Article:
You don’t have to work very long in the mental health field before you encounter the serenity prayer: God, grant me the serenity to accept the things I cannot change, /Courage to change the things I can, /And wisdom to know the difference. For many of us, our introduction to these lines may have come in connection with addictions work since the prayer has been a part of the AA literature ever since a member brought it to the attention of AA co-founder, William Wilson, in 1941. The serenity prayer is generally attributed to the theologian, Reinhold Niebuhr, who may [More]

September 27th, 2011

Psychology at the ballpark

By Alan Bodnar Ph.D.

When the pace of work in the psychology department of a busy psychiatric hospital becomes almost too hectic to manage, I watch a baseball game. On a special occasion, I go to the ballpark. It wasn’t always so. A few years ago, I would have said that baseball is too slow but now it is deliberate and reflective. It’s funny how a game can change so quickly. Of course it is not the game that has changed but my own preferred tempo. When my professional life allowed me the time to be more reflective, I sought balance in the speed [More]

August 15th, 2011

The psychologist’s role as expert witness

By Edward Stern J.D.

At times, a psychologist will be called upon to be an “expert” witness in a case that may proceed to a court trial. Today in the United States, although the figures vary greatly from jurisdiction to jurisdiction, about 10 percent of cases started in a court actually proceed to a completed trial. In any given court case, the psychologist could take on many roles. In addition to participation as an expert, a psychologist could be the therapist for a patient and be asked or required to testify in that capacity. As a therapist, the issues of patient privilege and waiver [More]

July 15th, 2011

Was justice served in Phoebe Prince case?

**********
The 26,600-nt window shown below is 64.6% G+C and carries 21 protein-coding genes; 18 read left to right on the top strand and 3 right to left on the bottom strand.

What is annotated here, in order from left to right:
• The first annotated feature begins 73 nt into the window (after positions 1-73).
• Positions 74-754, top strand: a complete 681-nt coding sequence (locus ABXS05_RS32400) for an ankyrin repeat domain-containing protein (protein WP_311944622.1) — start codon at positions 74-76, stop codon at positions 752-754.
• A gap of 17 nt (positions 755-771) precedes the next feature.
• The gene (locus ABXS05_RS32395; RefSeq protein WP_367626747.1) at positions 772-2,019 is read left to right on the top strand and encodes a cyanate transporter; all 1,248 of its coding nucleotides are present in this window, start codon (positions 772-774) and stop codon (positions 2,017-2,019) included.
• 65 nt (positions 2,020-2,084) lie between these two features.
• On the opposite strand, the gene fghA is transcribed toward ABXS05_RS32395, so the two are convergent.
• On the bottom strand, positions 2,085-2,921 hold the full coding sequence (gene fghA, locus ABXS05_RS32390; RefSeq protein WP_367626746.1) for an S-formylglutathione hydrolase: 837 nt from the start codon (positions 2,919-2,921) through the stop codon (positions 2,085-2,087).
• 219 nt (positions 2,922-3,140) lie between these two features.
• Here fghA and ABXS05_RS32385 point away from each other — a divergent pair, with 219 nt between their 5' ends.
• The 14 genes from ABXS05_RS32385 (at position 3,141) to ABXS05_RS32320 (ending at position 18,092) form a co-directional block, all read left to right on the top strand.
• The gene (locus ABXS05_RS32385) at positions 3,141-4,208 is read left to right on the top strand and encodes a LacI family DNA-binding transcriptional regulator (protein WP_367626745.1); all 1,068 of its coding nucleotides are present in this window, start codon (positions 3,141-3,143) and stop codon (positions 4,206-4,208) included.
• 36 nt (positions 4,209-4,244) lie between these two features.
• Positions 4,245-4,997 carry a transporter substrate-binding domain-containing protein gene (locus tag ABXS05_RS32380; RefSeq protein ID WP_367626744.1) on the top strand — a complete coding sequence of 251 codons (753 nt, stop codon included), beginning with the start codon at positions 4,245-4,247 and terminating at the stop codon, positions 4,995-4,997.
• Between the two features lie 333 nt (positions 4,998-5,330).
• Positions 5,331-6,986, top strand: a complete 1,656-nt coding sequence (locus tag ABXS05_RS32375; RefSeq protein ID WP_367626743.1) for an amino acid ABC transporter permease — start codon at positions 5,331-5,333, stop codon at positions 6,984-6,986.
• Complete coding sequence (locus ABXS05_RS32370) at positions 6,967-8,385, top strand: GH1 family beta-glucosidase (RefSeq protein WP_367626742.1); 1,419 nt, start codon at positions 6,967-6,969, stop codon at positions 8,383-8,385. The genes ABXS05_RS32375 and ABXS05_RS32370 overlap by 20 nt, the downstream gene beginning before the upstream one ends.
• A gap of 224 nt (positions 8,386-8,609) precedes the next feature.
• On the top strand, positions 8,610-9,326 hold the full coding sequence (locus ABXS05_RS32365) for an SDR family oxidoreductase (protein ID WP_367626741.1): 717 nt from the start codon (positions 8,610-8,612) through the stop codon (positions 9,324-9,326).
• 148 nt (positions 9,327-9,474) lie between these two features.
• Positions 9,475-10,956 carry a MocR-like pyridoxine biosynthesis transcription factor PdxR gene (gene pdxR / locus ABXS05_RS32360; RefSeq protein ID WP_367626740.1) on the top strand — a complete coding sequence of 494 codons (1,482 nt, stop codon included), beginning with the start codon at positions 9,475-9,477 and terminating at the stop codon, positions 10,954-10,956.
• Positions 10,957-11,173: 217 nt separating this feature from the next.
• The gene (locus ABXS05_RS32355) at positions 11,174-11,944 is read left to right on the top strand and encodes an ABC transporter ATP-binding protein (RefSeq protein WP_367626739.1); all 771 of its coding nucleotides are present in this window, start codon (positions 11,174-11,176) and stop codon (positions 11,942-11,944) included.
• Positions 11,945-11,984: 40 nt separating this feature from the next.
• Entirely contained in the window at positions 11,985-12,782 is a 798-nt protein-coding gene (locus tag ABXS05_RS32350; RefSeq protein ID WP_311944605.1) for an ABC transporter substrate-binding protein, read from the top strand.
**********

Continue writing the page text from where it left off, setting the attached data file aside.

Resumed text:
By Edward Stern J.D.

What is justice? This question has been the basis of a debate since the conclusion of the cases resulting from the harassment and suicide of Phoebe Prince in South Hadley, Mass. This case has been used to support the need for the new anti-bullying law in Massachusetts (see “In Wake of Suicides, Anti-Bullying Bill Passed,” New England Psychologist, June 2010). Bullying deals with persistent or unreasonable hurtful acts against another of unequal power. The six defendants faced different charges. The charges were begun under a district attorney who was no longer in office at the time of the trial. According [More]

July 1st, 2011

The inventory of terrible things

By Alan Bodnar Ph.D.

When American architect Louis Sullivan coined the phrase, “Form follows function” in 1896, he certainly wasn’t thinking about how psychologists would be doing risk assessments more than a century later. Now here we are busily re-defining our functions throughout the spectrum of mental health services and looking for forms to help us categorize the things we consider important in understanding and changing human behavior. Especially in the realm of inpatient care, psychologists throughout New England, if not the entire nation, are shifting their focus away from doing therapy and toward providing specialized assessments and developing treatment plans to be implemented [More]